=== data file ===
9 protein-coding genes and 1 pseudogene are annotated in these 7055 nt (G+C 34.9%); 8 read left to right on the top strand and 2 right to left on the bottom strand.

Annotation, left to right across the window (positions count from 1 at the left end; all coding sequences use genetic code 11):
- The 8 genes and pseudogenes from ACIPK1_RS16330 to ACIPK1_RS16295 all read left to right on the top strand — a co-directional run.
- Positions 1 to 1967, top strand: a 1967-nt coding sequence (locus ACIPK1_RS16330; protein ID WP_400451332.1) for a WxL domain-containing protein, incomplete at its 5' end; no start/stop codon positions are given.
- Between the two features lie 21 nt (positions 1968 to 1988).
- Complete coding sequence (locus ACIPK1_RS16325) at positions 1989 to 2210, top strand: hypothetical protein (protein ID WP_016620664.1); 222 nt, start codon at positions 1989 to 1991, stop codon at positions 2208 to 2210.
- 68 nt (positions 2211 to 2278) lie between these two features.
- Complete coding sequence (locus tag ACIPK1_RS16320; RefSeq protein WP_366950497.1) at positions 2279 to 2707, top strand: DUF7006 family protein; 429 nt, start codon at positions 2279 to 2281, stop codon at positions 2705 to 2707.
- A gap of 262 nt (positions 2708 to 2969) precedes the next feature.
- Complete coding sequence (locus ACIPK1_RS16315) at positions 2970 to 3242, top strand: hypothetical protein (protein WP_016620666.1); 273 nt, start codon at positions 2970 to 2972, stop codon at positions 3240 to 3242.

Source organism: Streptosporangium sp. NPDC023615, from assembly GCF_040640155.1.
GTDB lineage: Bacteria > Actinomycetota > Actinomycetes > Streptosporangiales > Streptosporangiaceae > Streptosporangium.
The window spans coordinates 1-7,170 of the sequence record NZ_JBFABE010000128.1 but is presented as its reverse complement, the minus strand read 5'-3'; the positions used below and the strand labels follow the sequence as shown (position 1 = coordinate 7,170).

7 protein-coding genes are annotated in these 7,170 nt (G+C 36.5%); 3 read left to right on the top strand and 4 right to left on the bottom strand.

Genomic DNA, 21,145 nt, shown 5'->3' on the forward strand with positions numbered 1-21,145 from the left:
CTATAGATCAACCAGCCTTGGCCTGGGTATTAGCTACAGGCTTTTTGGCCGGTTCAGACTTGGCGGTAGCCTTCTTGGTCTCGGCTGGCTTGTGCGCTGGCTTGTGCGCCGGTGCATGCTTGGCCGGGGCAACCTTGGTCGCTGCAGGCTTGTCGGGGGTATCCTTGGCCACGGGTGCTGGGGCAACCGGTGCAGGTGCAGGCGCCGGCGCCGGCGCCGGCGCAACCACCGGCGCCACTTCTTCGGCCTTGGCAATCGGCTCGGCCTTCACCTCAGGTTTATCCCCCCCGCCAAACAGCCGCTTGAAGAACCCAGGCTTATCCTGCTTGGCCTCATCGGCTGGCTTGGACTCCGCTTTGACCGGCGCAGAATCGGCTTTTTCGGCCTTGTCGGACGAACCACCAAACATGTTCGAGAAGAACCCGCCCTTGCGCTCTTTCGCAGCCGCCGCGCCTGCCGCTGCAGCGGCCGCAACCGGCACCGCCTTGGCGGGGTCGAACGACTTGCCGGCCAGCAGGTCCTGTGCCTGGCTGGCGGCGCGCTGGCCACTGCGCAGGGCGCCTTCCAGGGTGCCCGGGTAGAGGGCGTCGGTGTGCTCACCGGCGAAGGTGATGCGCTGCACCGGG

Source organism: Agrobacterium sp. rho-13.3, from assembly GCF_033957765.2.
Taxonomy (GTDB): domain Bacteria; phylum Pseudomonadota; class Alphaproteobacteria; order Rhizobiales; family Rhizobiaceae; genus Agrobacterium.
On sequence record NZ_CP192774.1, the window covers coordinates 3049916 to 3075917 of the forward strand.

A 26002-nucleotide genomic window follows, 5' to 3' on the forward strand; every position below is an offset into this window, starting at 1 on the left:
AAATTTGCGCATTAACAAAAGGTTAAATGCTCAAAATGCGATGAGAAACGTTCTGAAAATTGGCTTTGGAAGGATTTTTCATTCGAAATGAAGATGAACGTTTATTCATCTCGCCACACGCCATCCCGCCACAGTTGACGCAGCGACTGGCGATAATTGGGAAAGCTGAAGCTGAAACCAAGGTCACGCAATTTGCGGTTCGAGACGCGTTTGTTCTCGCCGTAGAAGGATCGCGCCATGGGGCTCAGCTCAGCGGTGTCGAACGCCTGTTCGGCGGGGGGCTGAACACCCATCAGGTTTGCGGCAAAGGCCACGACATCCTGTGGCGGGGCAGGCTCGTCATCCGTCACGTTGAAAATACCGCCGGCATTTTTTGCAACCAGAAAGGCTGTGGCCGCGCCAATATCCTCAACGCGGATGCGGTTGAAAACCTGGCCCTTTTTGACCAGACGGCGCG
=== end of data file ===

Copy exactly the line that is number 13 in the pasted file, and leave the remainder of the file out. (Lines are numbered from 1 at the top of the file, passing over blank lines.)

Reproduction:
The window spans coordinates 1-7,170 of the sequence record NZ_JBFABE010000128.1 but is presented as its reverse complement, the minus strand read 5'-3'; the positions used below and the strand labels follow the sequence as shown (position 1 = coordinate 7,170).